Where the Republican party goes after DC insurrection and impeachment talk

South Carolina Republican Senator Lindsey Graham closed the door on using the 25th Amendment to remove President Donald Trump from office for now, but he didn’t dismiss the idea entirely. He told reporters on Thursday, “I thought Joe Biden did a good job yesterday of talking about how bad this is and we need to get it behind us. I'm telling you as a Republican, I don't support an effort to invoke the 25th Amendment now. If something else happens, all options would be on the table.”

Meanwhile, House Democrats, led by Speaker Nancy Pelosi, could vote as soon as next week on impeaching President Trump for a second time if Trump doesn’t resign.

This comes after hundreds of the president’s supporters stormed the U.S. Capitol on Wednesday, forcing lawmakers to evacuate and leaving five people dead.

The president has 12 days left in office. It is highly unlikely he would be removed before the transition on January 20.

But Graham’s words highlight a growing movement within the Republican party to divorce themselves from Trump and his brand of politics.

Republican Senator Ben Sasse of Nebraska told CNN he’d consider impeachment: “The House if they come together and have a process, I will definitely consider whatever articles they might move. Because as I’ve told you, I believe the president has disregarded his oath of office. He swore an oath to the American people to preserve, protect and defend the Constitution. He acted against that. What he did was wicked.”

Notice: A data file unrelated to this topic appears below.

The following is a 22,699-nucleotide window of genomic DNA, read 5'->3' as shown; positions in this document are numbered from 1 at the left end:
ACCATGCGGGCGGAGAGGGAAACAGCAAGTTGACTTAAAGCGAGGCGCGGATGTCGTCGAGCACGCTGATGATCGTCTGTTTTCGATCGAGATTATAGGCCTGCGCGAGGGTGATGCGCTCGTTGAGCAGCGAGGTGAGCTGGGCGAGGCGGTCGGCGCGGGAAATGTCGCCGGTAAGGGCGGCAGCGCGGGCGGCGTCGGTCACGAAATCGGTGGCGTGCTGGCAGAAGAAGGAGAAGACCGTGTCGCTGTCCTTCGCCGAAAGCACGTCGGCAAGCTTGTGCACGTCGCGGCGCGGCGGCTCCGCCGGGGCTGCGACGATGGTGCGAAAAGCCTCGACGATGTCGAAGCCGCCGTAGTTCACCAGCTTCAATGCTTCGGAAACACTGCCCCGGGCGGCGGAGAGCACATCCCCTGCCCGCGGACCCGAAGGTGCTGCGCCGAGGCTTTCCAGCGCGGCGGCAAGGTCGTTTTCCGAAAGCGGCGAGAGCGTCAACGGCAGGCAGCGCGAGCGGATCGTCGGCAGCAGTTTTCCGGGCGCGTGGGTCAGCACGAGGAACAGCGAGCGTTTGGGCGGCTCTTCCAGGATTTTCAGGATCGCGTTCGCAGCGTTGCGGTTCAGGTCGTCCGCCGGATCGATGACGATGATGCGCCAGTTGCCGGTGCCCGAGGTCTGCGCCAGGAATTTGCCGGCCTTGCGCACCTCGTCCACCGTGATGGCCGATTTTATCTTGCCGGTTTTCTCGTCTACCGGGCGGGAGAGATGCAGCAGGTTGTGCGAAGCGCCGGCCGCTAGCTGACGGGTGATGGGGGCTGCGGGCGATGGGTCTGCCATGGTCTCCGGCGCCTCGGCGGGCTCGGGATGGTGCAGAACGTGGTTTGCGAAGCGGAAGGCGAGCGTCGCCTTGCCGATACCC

Two of Trump’s cabinet members, Transportation Secretary Elaine Chao and Education Secretary Betsy Devos, have resigned in disgust over the president’s stoking of mob violence.

But Republicans certainly aren’t unified around the idea of leaving Trumpism behind for good.

After Wednesday’s insurrection, a half dozen Senators and more than 100 House Republicans still stood by Trump’s challenge of the election results.